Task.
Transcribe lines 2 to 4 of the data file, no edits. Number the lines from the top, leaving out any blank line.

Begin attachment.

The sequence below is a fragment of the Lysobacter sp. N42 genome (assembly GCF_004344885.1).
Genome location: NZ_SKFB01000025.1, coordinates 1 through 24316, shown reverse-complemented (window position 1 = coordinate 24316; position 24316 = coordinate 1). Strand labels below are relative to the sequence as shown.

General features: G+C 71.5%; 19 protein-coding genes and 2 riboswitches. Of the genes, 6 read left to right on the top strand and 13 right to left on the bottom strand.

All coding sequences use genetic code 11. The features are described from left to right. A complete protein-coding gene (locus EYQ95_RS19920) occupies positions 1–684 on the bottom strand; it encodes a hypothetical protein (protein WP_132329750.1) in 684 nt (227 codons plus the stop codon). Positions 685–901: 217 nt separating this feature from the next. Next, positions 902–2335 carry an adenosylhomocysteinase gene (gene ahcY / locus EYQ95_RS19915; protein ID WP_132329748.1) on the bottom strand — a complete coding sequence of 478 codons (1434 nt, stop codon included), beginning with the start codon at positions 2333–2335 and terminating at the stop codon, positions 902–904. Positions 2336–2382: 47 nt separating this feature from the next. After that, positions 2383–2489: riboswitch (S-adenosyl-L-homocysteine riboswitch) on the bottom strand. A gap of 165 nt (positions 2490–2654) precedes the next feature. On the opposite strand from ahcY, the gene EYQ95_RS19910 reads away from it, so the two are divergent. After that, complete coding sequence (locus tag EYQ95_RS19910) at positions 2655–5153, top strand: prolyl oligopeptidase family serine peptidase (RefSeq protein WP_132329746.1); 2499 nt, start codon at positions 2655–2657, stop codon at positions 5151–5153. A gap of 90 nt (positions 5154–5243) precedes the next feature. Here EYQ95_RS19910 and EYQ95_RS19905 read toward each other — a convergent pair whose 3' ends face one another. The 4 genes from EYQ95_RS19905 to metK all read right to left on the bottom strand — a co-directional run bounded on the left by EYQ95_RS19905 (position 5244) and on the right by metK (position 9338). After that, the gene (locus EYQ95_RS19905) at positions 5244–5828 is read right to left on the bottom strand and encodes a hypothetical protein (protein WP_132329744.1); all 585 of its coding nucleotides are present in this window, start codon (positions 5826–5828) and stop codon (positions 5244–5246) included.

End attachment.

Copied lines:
Genome location: NZ_SKFB01000025.1, coordinates 1 through 24316, shown reverse-complemented (window position 1 = coordinate 24316; position 24316 = coordinate 1). Strand labels below are relative to the sequence as shown.

General features: G+C 71.5%; 19 protein-coding genes and 2 riboswitches. Of the genes, 6 read left to right on the top strand and 13 right to left on the bottom strand.

All coding sequences use genetic code 11. The features are described from left to right. A complete protein-coding gene (locus EYQ95_RS19920) occupies positions 1–684 on the bottom strand; it encodes a hypothetical protein (protein WP_132329750.1) in 684 nt (227 codons plus the stop codon). Positions 685–901: 217 nt separating this feature from the next. Next, positions 902–2335 carry an adenosylhomocysteinase gene (gene ahcY / locus EYQ95_RS19915; protein ID WP_132329748.1) on the bottom strand — a complete coding sequence of 478 codons (1434 nt, stop codon included), beginning with the start codon at positions 2333–2335 and terminating at the stop codon, positions 902–904. Positions 2336–2382: 47 nt separating this feature from the next. After that, positions 2383–2489: riboswitch (S-adenosyl-L-homocysteine riboswitch) on the bottom strand. A gap of 165 nt (positions 2490–2654) precedes the next feature. On the opposite strand from ahcY, the gene EYQ95_RS19910 reads away from it, so the two are divergent. After that, complete coding sequence (locus tag EYQ95_RS19910) at positions 2655–5153, top strand: prolyl oligopeptidase family serine peptidase (RefSeq protein WP_132329746.1); 2499 nt, start codon at positions 2655–2657, stop codon at positions 5151–5153. A gap of 90 nt (positions 5154–5243) precedes the next feature. Here EYQ95_RS19910 and EYQ95_RS19905 read toward each other — a convergent pair whose 3' ends face one another. The 4 genes from EYQ95_RS19905 to metK all read right to left on the bottom strand — a co-directional run bounded on the left by EYQ95_RS19905 (position 5244) and on the right by metK (position 9338). After that, the gene (locus EYQ95_RS19905) at positions 5244–5828 is read right to left on the bottom strand and encodes a hypothetical protein (protein WP_132329744.1); all 585 of its coding nucleotides are present in this window, start codon (positions 5826–5828) and stop codon (positions 5244–5246) included.